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Agility Isle of Man Style

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Where even the 'Vicar of Dibley' does agility

June Burrow and Glynis Whittle were invited to judge the Agility classes at the Isle of Man show in Castletown this year and they decided to extend our stay for a weeklong holiday. Glynis thought it would be nice to put the show on the agility map with this light hearted report.

We sailed from Heysham, not on the Queen Mary, but on a very crowded floating chip van. The overcrowding was due to the ferry at Liverpool having been turn round an hour out to sea, as it had a hole in its side. The passengers had been given a fiver compensation and a map to Heysham to catch the afternoon ferry. Scary or what?

We arrived at our accommodation, a converted barn, on the Douglas to Peel Road, a few hours late, due to an extended, bumpy, ferry crossing - clearly a learner boat driver - and getting lost, for the first of many times, on the Island. The barn was beautiful with every luxury, probably wasted on someone who exists, most weekends, in a small camper van with two wet dogs. Before we unpacked we had to dig out the rock from under the front wheel of the van as I had not seen the rockery on the patio and attempted to park on it.

Day off
Friday was a day of site seeing and finding our way around the island. We had a problem adjusting to the road signs, that is, when there was one. In the IOM the signs are placed just after the turning, so you have actually passed the opening before you see the sign. June got very apt at a one handed, three point turn using the other one to wave politely to the ‘would be TT riders.’

The show
In the evening we went down to the south side of the Island to set up our agility courses.

We judged both Saturday and Sunday. Competing dogs, at all sizes, had four runs a day. The IOM team worked like beavers to produce a well-organised show incorporating obedience with agility, with the emphasis on relaxation and enjoyment. Once Brenda had got over the wondrous technology of electronic timing, she scribed, chauffeured, provided refreshments, organised lunch and above all provided excellent company.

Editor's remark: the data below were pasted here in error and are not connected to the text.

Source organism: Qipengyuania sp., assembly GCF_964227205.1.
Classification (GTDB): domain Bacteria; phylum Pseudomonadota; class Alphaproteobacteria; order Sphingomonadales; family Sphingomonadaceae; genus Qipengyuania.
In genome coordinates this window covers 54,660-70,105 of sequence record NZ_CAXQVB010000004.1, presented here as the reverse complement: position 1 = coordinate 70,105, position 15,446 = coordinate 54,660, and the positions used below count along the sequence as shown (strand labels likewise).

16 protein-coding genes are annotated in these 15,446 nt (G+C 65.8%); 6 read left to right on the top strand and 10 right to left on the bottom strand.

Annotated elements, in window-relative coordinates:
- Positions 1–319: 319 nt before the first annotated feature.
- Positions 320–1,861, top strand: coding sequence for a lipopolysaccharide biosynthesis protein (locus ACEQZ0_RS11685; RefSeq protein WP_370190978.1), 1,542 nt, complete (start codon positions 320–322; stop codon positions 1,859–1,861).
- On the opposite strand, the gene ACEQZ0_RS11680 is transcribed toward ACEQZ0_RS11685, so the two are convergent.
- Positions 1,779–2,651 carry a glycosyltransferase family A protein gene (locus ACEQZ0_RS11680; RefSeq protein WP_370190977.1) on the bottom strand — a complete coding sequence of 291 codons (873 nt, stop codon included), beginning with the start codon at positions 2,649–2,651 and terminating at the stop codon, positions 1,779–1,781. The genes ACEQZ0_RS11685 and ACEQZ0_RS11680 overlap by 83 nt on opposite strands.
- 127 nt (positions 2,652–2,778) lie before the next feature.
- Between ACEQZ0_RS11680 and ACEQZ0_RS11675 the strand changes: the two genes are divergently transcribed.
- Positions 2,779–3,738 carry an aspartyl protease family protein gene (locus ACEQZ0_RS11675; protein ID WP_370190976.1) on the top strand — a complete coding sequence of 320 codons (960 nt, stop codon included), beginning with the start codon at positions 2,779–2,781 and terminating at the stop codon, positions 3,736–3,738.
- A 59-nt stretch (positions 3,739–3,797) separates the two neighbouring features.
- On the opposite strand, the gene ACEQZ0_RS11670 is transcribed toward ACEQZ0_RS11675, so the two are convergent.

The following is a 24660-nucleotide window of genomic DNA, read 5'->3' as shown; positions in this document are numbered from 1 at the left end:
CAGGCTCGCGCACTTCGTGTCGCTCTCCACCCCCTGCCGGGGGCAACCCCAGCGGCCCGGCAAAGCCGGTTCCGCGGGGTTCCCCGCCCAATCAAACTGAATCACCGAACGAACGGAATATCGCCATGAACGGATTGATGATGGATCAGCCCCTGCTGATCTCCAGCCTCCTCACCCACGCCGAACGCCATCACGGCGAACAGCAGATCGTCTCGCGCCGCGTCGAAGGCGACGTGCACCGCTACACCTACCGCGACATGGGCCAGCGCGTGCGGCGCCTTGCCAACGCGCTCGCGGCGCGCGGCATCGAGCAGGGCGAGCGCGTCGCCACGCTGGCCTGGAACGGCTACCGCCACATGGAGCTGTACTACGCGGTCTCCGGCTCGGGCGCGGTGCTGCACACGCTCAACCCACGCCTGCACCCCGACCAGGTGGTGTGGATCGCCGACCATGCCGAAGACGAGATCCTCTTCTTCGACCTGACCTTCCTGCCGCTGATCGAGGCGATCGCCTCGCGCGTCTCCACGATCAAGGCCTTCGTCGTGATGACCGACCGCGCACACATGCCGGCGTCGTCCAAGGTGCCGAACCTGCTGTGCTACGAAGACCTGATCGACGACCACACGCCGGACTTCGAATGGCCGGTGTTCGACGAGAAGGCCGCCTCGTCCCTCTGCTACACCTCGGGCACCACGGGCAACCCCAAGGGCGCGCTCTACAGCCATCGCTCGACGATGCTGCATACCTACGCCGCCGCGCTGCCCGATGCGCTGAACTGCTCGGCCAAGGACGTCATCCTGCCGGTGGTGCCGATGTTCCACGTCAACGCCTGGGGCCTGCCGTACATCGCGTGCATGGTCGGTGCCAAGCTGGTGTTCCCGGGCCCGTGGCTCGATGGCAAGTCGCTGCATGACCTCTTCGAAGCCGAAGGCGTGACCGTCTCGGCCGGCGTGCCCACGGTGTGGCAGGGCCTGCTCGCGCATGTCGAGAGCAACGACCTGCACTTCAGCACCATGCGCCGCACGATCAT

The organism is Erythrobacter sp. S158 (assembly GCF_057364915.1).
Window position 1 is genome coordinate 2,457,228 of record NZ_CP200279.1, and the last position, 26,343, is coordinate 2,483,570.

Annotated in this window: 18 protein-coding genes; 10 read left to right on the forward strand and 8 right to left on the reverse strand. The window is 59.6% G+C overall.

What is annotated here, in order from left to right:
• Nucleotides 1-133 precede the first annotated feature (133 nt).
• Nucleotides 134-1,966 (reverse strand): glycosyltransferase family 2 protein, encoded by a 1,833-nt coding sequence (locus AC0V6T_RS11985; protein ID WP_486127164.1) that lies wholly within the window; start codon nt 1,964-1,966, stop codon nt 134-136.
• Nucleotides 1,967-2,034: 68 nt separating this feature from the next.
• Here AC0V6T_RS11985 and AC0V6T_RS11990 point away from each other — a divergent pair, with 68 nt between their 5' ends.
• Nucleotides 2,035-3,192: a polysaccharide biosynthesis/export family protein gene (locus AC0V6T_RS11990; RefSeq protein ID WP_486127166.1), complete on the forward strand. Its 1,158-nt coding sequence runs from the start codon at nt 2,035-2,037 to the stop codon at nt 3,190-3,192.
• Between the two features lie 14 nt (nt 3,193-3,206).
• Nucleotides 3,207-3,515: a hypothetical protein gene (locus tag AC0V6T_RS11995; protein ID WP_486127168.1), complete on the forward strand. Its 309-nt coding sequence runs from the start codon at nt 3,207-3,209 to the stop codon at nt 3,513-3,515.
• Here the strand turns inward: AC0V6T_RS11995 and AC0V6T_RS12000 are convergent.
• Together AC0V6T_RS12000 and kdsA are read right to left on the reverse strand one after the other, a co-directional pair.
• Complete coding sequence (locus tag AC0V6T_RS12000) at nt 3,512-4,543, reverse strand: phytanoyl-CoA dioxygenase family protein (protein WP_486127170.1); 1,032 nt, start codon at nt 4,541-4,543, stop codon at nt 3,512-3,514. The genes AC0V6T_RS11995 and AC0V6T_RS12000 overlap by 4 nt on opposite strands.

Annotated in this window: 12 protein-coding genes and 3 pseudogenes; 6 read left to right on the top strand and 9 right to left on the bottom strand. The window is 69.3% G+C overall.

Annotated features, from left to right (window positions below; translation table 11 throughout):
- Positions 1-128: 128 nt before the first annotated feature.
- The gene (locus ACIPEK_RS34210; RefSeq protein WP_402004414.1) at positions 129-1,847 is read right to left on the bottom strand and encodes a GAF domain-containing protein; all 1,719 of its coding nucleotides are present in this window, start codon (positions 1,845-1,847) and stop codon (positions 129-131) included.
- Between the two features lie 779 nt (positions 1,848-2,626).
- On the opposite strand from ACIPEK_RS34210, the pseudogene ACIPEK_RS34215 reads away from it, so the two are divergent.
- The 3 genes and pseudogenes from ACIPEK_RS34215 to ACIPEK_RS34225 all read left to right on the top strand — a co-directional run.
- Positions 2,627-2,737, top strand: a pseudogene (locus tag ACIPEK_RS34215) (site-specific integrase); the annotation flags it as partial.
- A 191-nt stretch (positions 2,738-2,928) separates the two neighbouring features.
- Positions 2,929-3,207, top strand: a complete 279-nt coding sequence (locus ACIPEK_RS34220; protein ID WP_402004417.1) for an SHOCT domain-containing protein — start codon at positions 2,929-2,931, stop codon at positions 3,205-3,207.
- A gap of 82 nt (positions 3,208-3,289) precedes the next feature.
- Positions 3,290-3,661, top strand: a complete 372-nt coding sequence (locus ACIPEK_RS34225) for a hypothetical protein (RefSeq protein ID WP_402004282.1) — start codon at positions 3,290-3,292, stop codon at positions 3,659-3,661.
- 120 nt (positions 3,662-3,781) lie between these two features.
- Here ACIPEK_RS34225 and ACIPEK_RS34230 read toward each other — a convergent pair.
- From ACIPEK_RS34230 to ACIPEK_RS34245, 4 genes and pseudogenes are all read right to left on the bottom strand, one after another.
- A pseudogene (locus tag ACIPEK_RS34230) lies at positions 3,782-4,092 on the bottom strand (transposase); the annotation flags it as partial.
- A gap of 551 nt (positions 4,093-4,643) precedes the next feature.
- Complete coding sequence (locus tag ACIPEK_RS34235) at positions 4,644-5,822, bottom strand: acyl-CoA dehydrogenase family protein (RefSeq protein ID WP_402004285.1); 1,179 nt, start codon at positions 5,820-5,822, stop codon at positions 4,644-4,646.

John would wander off at the end of the class to find the stragglers, get them out of bed or the bar, put on their boots and usher them ringside, making sure no one missed their run.

Obviously obedience stays took precedence over the agility and the ‘Vicar of Dibley,’ a keen obedience competitor, usually came at the end of the class to run three dogs in quick succession in both rings. a feat very few of use could manage, myself having lungs that are limited, at best, to a 50 second dash.

The nickname ‘Vicar of Dibley’ stuck because it was the name of one of her dogs, but apparently she was a lady of the cloth. We did wonder how she managed to get Sundays off. Probably had an understanding boss.

Entertainment and a buffet were provided on Saturday evening, with prize giving, although I have to admit, we slid off for a walk on the headlands with the dogs.

On the Sunday, the locals set up archery practice at the side of the jumping ring, giving a new meaning to the saying ‘shoot the handler’. Luckily they weren’t bad shots!

The rest of the week we had to ourselves exploring the headlands, towns, and glens.

Thank You
I wish to say a big thank you to the IOM crew for making our stay so enjoyable. We’ll be back.

About the author...
Glynis Whittle has been involved in the dog world since 1981, when she took her unruly spaniel Floss to training at the local village hall. She became hooked on agility right at the beginning and has seen it evolve into the sport it is today.

She became a member of Newton Heath DTC when she got her second spaniel Jenny. She says that Jenny never got a contact point in her life, but she did very well in the Knock Out competitions, taking her into the Barbour and Spiller finals. In her later years, Jenny appeared on a number of pet food products and starred in a Sherlock Holmes film.

These days Glynis competes in both agility and obedience with Midge, her handsome red and white collie. She has judged for the best part of 20 years, probably having in that time made most of the mistakes she's read about on The Agility Forum, but there is no substitute for experience.